Original Name: Zama
Director: Lucrecia Martel
Runtime: 105 minutes
IMDB Link: https://www.imdb.com/title/tt3409848/
Lucrecia Martel: Born in 1966 in Salta, Argentina, Lucrecia Martel studied at Avellaneda Experimental (AVEX) and attended the National Experimentation Filmmaking School (ENERC) in Buenos Aires. She is a member of Argentina New Wave that began in 1998. From 1995 to 1998, she made a series of documentaries for TV as well as a children’s TV programme, hailed by the Argentinian press for its unusual dark humor. Prior to Zama, Lucrecia Martel has managed to make three very personal feature films, in which she explores her favorite theme, troubled minds.
“In Argentina, identity is something that gets talked about a lot. It’s an absurd, nationalistic identity. It’s not a healthy identity. To many Argentines, the problems of indigenous people seem like anachronisms, like something that doesn’t accord with what it is to be Argentine. In Argentina there still exist very serious problems concerning ownership of the land that even after 200 years of independence have yet to be resolved.”
“Zama” is a hard film to give a clear opinion on. It’s a film that I’m consistently impressed, but it also consistently keeps viewers at arm’s reach. This quality, after all, is one of “Zama”’s main theme: alienation. This colonial world is wholly foreign, our main character Zama is adrift with his thought to escape the place, and the events that unfold is surreal as well; sometimes it functions like a dream logic, other times the disorienting sound, dialogues and saturated color allure the sense that all of this is in Zama’s head (Daniel Giménez Cacho). Martel’s films always tackle the state of Argentina’s class, race, and gender in some ways: its collapsing bourgeoisie in La Cienaga (2001) and Headless Woman (2008) as an example. In “Zama”, she presses the issue more than any of her other films. The indigenous people, seen through our protagonist Zama’s eyes, is just a part of the landscape. It’s the image of a white man who is at odds of his surrounding, of the absurdity of white colonosiam. It’s like how the native always have a deep spiritual connection to land, something that Zama completely lacks.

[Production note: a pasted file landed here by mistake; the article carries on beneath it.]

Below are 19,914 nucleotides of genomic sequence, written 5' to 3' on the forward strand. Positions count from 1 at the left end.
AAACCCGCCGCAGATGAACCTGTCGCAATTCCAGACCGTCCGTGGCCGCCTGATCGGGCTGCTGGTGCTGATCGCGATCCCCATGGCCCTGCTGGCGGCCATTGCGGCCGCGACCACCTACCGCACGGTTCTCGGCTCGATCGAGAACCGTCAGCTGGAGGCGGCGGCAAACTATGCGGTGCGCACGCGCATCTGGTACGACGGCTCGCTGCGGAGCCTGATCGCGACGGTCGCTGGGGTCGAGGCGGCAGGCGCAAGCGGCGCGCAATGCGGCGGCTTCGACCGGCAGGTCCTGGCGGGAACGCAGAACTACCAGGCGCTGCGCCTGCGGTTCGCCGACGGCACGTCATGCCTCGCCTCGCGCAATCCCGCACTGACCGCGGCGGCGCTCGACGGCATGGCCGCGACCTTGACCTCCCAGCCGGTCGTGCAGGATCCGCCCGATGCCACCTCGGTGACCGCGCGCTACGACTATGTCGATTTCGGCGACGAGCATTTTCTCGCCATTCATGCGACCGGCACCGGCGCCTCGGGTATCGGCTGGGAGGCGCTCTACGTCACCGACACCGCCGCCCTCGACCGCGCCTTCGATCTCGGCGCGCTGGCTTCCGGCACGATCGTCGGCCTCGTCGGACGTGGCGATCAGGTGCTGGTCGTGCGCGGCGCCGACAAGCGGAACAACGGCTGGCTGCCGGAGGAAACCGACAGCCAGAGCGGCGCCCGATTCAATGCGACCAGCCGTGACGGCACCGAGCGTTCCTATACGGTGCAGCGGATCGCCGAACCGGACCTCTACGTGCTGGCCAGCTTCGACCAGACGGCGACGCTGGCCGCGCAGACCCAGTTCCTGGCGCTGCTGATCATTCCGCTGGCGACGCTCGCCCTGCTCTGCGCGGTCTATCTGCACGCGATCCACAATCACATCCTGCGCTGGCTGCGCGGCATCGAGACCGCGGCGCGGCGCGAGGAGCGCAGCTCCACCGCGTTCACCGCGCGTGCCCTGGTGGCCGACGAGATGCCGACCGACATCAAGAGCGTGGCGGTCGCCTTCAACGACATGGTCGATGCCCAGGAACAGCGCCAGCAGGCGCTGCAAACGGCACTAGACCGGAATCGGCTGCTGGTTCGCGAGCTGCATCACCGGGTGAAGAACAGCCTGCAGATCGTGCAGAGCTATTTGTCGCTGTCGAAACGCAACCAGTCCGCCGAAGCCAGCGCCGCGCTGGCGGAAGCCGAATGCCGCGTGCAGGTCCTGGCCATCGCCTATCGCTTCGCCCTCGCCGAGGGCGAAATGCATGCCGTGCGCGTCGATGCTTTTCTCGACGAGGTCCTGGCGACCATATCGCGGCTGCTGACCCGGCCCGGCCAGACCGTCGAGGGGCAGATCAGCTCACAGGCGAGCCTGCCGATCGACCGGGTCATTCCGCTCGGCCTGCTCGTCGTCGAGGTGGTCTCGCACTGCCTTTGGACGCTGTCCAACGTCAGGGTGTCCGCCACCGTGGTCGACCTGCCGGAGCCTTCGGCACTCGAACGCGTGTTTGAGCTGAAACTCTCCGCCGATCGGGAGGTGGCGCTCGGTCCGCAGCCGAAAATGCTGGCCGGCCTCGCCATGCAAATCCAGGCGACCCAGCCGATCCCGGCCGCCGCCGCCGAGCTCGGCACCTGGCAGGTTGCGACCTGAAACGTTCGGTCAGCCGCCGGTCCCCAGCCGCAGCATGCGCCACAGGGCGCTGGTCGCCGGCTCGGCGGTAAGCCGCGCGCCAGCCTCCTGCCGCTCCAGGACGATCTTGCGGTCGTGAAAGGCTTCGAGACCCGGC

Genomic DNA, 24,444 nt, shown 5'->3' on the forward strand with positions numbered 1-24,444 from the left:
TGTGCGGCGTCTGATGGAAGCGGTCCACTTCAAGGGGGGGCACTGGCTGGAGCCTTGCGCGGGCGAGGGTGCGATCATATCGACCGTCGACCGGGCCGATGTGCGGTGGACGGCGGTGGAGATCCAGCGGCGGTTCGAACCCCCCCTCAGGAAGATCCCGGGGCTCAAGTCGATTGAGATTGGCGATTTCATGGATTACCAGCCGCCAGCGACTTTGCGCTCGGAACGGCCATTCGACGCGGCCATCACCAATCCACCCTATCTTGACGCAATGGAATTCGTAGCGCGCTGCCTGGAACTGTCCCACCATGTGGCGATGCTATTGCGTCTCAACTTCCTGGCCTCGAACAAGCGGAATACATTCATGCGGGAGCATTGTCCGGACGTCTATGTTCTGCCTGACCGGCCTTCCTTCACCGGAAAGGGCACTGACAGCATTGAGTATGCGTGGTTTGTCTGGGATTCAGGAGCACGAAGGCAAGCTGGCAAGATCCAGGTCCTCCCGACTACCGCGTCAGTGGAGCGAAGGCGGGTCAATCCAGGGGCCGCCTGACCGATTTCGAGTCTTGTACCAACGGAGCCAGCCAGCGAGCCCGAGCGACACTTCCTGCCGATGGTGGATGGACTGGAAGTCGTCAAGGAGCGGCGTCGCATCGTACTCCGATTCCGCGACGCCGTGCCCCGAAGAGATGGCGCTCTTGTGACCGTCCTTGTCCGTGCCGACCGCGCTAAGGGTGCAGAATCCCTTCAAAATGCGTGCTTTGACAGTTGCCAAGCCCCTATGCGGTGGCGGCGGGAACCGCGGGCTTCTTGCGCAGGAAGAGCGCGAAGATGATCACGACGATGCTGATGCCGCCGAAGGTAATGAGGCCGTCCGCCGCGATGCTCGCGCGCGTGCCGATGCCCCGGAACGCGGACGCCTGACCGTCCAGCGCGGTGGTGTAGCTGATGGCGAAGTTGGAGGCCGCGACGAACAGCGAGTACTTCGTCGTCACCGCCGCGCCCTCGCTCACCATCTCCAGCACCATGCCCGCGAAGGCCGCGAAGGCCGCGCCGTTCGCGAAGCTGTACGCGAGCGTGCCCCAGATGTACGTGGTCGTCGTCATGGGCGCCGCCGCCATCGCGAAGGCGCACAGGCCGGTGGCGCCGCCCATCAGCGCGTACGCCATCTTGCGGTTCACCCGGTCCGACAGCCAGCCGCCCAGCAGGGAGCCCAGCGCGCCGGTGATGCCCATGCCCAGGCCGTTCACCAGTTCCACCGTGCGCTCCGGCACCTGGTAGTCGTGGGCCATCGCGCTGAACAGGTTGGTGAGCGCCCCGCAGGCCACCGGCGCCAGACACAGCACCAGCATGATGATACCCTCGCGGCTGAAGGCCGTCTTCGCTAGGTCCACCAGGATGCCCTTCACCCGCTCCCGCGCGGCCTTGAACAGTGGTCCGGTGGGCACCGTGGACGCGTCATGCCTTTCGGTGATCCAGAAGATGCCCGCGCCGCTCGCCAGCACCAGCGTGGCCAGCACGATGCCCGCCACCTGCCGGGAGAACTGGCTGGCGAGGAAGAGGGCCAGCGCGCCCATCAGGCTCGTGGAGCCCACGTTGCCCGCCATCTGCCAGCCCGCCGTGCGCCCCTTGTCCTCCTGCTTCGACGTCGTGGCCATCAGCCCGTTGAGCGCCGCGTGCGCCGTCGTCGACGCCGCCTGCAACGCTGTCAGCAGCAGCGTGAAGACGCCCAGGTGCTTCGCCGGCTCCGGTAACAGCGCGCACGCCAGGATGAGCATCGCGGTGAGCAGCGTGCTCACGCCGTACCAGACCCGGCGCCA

The prologue before the title rolls informs you perfectly about the tone and theme of the film. As Zama stands by the shore looking out to the sea, he looks the part according to his position – a local magistrate. Things quickly go absurd however, as we witness him peering at naked indigenous women. After getting caught, he slaps the poor woman who chased him. Throughout the course of the movie, irony and humiliation play a huge part in Zama’s life. He hates this forsaken land and asks to reassign to Lerma, just so that with three Governors passing, he still can’t leave, worse his inferior is “punished” to Lerma before him. He flirts with a noblewoman Luciana (Lola Dueñas) just so that one night he realizes she has slept with his rival. He says he hates black women but then it’s revealed that he has a son with one of the indigenous girl, who doesn’t give him a damn. It’s intentional, as a result, that these characters he meet during his stay as a local magistrate are interchangeable. The dialogues make less sense as the film goes, and these characters behave the same towards Zama: affectionless.
Then it comes to a completely different narrative in the last part (some might say it’s a different film altogether) as Zama joins the group to the wilderness to find an urban legend that might or might not exist. The part goes surreal, although “Zama constantly changes its protagonist roles with irony and humiliation, many times over. The sound editing further shapes the film’s tone and narrative. Anything… insect sounds, animal howling, environmental chatter, sounds that impossibly exists in the context of the film… they all building up to signify the restless, confused mind of Zama. In one of the interview, Martel said that she frames the dialogues overlapping to Zama’s face so that it becomes blurred who delivers which lines, as if they’re all merged into one. Which is fitting. As Zama struggles to look for his own existence in this faraway land, so does the deep unsettling of colonialism, the continent’s identity itself.